Canada Calls For The Evacuation Of Non-Essential Embassy Staff Amid Rising Russia-Ukraine Tensions

Crescendoing concern over Russia-Ukraine tensions has prompted many nations to order their foreign service representatives to evacuate the region. Russian President Vladimir Putin insists that he has no intention of invading the former Soviet State, according to a report from Reuters. However, the growing military presence in Belarus – which includes tanks, artillery, ships, and airpower – has led NATO allies and western powers to believe otherwise.

Amid the tensions, Canada’s diplomatic office recalled all non-essential staff stationed in their Kyiv embassy, according to The Hill. “Canada has decided to temporarily withdraw non-essential Canadian employees and remaining dependents from the Canadian embassy in Ukraine,” Global Affairs Canada said in a statement on Sunday, January 30. This took place nearly a week after Canada ordered the evacuation of the families of their diplomats.

“As we continue to closely monitor the situation, our highest priority remains the safety and security of Canadians…Canada will be reinforcing the team at the Canadian Embassy in Kyiv, Ukraine, with officials with expertise in areas such as security sector reform, conflict management, democratic reform, consular services, and diplomacy,” Global Affairs Canada said. Euronews notes that the embassy will remain open as essential employees maintain operations. Canadians “in need of assistance” in Ukraine have been directed to contact the embassy.

An adviser to the Ukrainian president’s chief of staff, Mykhailo Podolyak, told Canada’s Globe and Mail newspaper that the decision to recall diplomats’ families from Ukraine was understandable, but it weakened Ukrainian morale. The Washington Post records Podolyak’s response. He states that “overreacting to what the Russian Federation has been doing… is making Ukrainian society nervous.”

Despite criticism, Canada’s response mirrors that of other western countries, including the United States and the United Kingdom. Both countries have also authorized the evacuation of specified embassy staff and the families of their diplomats, considering the threat of a possible Russian incursion. Germany and Australia also recalled members of their embassy staff and urged their citizens to leave the nation, according to a report from The Washington Post.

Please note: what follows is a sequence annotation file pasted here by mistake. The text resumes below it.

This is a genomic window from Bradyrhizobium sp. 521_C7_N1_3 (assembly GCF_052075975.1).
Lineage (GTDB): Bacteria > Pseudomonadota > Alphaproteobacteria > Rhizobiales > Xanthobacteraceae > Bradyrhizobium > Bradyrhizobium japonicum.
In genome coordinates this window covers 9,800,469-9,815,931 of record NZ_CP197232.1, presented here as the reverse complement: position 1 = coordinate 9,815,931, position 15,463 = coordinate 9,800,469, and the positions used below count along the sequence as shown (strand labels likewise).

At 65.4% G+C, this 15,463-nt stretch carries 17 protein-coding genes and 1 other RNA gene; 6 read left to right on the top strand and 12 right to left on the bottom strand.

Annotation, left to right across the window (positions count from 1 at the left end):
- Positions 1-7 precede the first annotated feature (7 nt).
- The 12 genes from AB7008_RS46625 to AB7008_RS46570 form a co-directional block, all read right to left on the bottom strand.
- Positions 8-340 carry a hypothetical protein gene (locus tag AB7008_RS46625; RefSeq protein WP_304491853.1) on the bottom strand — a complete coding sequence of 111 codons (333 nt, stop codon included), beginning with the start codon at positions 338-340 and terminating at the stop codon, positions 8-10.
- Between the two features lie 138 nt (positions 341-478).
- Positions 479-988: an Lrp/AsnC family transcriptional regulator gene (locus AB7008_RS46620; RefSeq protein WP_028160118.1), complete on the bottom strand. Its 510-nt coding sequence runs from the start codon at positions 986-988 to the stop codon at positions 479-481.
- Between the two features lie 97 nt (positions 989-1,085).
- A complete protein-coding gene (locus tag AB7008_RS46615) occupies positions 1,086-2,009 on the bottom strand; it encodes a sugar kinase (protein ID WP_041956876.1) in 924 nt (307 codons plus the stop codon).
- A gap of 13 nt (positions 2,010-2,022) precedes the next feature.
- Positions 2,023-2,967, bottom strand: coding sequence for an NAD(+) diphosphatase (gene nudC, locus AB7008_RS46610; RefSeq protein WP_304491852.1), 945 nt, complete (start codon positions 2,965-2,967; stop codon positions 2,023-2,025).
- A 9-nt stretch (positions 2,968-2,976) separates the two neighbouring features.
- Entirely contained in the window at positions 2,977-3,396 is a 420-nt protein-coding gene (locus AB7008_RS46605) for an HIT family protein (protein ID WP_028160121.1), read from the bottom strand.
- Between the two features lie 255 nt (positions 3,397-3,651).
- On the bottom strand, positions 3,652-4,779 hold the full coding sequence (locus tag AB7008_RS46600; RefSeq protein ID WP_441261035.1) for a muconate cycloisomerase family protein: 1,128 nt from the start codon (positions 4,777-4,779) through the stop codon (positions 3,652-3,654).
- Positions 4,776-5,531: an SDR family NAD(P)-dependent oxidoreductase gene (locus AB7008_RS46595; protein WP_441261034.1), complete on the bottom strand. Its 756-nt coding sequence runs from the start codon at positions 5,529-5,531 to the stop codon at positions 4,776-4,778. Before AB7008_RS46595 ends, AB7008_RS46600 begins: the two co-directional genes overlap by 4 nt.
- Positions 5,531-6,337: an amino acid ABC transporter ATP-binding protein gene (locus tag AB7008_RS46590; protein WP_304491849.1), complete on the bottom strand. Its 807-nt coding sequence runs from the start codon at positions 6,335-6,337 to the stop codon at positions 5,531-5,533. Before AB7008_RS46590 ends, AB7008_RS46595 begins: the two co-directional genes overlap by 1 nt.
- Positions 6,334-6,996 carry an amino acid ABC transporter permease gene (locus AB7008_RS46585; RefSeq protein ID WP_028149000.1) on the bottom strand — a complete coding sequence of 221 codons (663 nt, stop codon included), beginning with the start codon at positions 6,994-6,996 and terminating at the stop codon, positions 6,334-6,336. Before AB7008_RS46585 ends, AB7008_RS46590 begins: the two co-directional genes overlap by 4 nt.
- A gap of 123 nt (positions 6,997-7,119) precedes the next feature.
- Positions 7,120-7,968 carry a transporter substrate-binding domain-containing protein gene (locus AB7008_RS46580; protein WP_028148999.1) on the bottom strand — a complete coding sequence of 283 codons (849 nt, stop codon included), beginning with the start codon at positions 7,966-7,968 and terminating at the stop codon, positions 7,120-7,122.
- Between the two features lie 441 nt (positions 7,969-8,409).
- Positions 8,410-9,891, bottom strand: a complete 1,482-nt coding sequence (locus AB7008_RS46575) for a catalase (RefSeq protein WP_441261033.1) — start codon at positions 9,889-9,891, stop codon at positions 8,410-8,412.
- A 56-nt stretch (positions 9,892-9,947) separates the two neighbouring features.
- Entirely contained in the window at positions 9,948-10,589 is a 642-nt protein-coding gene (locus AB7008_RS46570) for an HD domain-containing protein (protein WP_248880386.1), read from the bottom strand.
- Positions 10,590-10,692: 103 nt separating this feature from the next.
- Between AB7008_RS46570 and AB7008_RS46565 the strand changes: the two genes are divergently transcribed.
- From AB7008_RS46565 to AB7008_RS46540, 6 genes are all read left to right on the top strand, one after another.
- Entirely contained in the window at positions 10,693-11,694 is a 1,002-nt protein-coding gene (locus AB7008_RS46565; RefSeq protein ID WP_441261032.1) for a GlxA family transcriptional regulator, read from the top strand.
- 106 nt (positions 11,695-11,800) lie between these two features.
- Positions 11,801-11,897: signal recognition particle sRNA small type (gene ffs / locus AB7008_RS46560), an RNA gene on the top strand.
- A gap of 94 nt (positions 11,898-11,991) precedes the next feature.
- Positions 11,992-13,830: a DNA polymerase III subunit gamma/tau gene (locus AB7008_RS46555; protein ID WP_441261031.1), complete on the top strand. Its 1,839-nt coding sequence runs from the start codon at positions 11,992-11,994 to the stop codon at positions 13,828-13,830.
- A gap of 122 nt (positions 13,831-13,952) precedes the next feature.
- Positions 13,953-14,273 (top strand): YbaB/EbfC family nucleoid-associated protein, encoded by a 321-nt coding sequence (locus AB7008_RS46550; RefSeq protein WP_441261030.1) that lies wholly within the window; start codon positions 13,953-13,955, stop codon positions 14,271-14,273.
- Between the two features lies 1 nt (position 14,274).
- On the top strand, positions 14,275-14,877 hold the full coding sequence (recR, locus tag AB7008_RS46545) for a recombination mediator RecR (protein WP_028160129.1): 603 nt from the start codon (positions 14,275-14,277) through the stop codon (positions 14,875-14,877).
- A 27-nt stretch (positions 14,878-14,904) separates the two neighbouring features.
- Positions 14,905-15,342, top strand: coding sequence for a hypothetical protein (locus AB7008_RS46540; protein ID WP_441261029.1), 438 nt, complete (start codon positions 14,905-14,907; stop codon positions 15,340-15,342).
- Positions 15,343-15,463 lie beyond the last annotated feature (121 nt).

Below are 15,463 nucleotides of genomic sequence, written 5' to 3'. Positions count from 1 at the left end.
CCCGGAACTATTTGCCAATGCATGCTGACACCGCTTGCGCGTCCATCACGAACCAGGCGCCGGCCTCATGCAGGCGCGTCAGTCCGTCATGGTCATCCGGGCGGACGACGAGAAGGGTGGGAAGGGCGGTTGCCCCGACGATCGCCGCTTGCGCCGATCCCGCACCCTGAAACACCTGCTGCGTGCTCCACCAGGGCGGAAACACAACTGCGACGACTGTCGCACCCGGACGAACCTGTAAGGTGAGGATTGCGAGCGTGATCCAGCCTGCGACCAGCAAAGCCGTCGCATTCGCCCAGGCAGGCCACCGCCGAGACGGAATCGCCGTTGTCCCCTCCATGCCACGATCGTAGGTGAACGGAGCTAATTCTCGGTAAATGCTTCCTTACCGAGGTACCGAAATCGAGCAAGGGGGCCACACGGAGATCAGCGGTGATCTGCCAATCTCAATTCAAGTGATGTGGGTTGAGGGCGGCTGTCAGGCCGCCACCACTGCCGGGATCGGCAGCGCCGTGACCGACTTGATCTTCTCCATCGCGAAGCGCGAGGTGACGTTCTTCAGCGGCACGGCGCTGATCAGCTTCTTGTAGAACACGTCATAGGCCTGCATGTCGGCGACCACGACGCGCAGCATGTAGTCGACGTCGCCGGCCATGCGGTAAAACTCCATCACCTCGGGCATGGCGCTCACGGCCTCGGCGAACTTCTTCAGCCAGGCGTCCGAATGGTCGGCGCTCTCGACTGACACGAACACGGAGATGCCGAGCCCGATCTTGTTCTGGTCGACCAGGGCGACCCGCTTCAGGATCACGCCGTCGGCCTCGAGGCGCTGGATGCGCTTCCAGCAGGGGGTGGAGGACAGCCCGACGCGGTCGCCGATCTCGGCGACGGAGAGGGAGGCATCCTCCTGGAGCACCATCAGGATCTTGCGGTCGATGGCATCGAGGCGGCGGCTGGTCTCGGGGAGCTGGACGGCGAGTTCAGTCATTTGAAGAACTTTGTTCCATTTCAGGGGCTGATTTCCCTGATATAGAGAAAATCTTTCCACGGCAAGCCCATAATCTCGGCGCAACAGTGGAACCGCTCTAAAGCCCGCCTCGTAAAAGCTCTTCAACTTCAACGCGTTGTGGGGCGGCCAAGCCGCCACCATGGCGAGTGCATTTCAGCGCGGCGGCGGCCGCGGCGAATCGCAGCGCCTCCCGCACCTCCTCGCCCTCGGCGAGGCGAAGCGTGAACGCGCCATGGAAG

In contrast, European Union (EU) foreign policy chief Josep Borrell states that most members of the EU do not plan to immediately scale back their embassy staff. “We are not going to do the same thing because we don’t know any specific reasons,” Borrell said before meeting with EU foreign ministers on Monday. In congruence, The New York Times reports that Ukrainian Foreign Ministry spokesman Oleg Nikolenko called the evacuation of American, British, and Canadian diplomatic families last week “premature.”

Beyond withdrawing non-essential embassy staff, Canada has also joined NATO and other western powers in diplomatically discouraging Russia from invading Ukraine. On Wednesday, January 26th, Canadian Prime Minister Justin Trudeau said that the Canadian government will continue to support Ukraine “based on what is best for the people of Ukraine and what is best towards keeping peace globally” according to a report from Global News.

Canada, however, has not yet decided to follow the United Kingdom’s lead in providing “defensive” weaponry to Ukrainian security forces. When asked why Canada has not supplied further military aid to Kyiv, Trudeau stated that importing weapons of war could be interpreted as a pretext for Russia to accelerate hostilities. “While I won’t get into operational details, I can tell you the Canadian Armed Forces, the Canadian foreign service, our multilateral partners, we’re all looking at a range of possibilities and contingencies to make sure that we are best able to keep people safe and support the Ukrainian people,” Trudeau said.

Canada has been slower to react to the crisis in Ukraine than other western powers, including the United States and the United Kingdom. Their delay in withdrawing embassy personnel and their hesitance in providing defensive support indicate that Canada does not want Russia to feel provoked by the west. “One of the things that we have seen is that Russia is looking for excuses or reasons to continue and even escalate its aggression against Ukraine,” Trudeau said. Furthermore, Canada’s current determination to act slowly is based on an understanding that their diplomatic decisions have the potential to escalate the crisis.

With approximately 100,000 Russian troops massing along the Ukrainian border, the eyes of the world cautiously await what is to come. The situation evolves daily as Russia’s military presence expands. Putin is dismissive of claims that Russia is positioning to attack. The BBC reports that the Russian forces in the region will reach their peak between February 10th and 20th. “Together, we will increase our diplomatic capacity and allow us to continue to assess and respond to the evolving situation in support of Ukraine,” Global Affairs Canada added in a statement on Sunday.